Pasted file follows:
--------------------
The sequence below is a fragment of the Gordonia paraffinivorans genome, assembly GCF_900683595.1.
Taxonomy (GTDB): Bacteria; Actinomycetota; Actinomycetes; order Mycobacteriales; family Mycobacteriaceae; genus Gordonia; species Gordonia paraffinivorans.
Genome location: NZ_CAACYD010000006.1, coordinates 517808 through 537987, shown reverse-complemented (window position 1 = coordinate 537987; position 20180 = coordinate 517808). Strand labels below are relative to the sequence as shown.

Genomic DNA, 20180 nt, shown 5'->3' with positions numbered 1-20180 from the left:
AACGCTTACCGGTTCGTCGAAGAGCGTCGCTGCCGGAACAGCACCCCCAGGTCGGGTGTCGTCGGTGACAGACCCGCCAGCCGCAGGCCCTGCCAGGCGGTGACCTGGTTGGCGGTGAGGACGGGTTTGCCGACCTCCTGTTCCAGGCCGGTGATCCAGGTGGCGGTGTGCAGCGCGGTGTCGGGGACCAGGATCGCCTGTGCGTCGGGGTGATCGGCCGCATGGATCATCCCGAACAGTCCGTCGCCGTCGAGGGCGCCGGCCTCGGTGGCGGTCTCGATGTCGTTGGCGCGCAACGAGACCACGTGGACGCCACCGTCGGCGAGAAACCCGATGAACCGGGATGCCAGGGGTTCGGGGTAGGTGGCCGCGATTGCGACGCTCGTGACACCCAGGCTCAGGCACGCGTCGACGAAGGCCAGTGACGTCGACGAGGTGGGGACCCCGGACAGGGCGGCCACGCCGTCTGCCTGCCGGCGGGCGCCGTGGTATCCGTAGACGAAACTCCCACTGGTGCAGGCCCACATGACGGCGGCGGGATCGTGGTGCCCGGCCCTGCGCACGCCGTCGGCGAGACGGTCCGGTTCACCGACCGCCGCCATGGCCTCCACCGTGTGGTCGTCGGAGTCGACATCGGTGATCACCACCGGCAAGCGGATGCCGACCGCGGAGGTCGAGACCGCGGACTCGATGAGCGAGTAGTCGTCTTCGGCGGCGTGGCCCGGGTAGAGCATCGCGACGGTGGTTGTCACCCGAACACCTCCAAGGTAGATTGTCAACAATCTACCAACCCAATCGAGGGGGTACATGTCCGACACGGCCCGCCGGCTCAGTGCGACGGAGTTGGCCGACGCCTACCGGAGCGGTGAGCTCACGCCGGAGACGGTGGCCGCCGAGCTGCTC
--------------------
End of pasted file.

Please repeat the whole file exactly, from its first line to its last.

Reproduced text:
The sequence below is a fragment of the Gordonia paraffinivorans genome, assembly GCF_900683595.1.
Taxonomy (GTDB): Bacteria; Actinomycetota; Actinomycetes; order Mycobacteriales; family Mycobacteriaceae; genus Gordonia; species Gordonia paraffinivorans.
Genome location: NZ_CAACYD010000006.1, coordinates 517808 through 537987, shown reverse-complemented (window position 1 = coordinate 537987; position 20180 = coordinate 517808). Strand labels below are relative to the sequence as shown.

Genomic DNA, 20180 nt, shown 5'->3' with positions numbered 1-20180 from the left:
AACGCTTACCGGTTCGTCGAAGAGCGTCGCTGCCGGAACAGCACCCCCAGGTCGGGTGTCGTCGGTGACAGACCCGCCAGCCGCAGGCCCTGCCAGGCGGTGACCTGGTTGGCGGTGAGGACGGGTTTGCCGACCTCCTGTTCCAGGCCGGTGATCCAGGTGGCGGTGTGCAGCGCGGTGTCGGGGACCAGGATCGCCTGTGCGTCGGGGTGATCGGCCGCATGGATCATCCCGAACAGTCCGTCGCCGTCGAGGGCGCCGGCCTCGGTGGCGGTCTCGATGTCGTTGGCGCGCAACGAGACCACGTGGACGCCACCGTCGGCGAGAAACCCGATGAACCGGGATGCCAGGGGTTCGGGGTAGGTGGCCGCGATTGCGACGCTCGTGACACCCAGGCTCAGGCACGCGTCGACGAAGGCCAGTGACGTCGACGAGGTGGGGACCCCGGACAGGGCGGCCACGCCGTCTGCCTGCCGGCGGGCGCCGTGGTATCCGTAGACGAAACTCCCACTGGTGCAGGCCCACATGACGGCGGCGGGATCGTGGTGCCCGGCCCTGCGCACGCCGTCGGCGAGACGGTCCGGTTCACCGACCGCCGCCATGGCCTCCACCGTGTGGTCGTCGGAGTCGACATCGGTGATCACCACCGGCAAGCGGATGCCGACCGCGGAGGTCGAGACCGCGGACTCGATGAGCGAGTAGTCGTCTTCGGCGGCGTGGCCCGGGTAGAGCATCGCGACGGTGGTTGTCACCCGAACACCTCCAAGGTAGATTGTCAACAATCTACCAACCCAATCGAGGGGGTACATGTCCGACACGGCCCGCCGGCTCAGTGCGACGGAGTTGGCCGACGCCTACCGGAGCGGTGAGCTCACGCCGGAGACGGTGGCCGCCGAGCTGCTC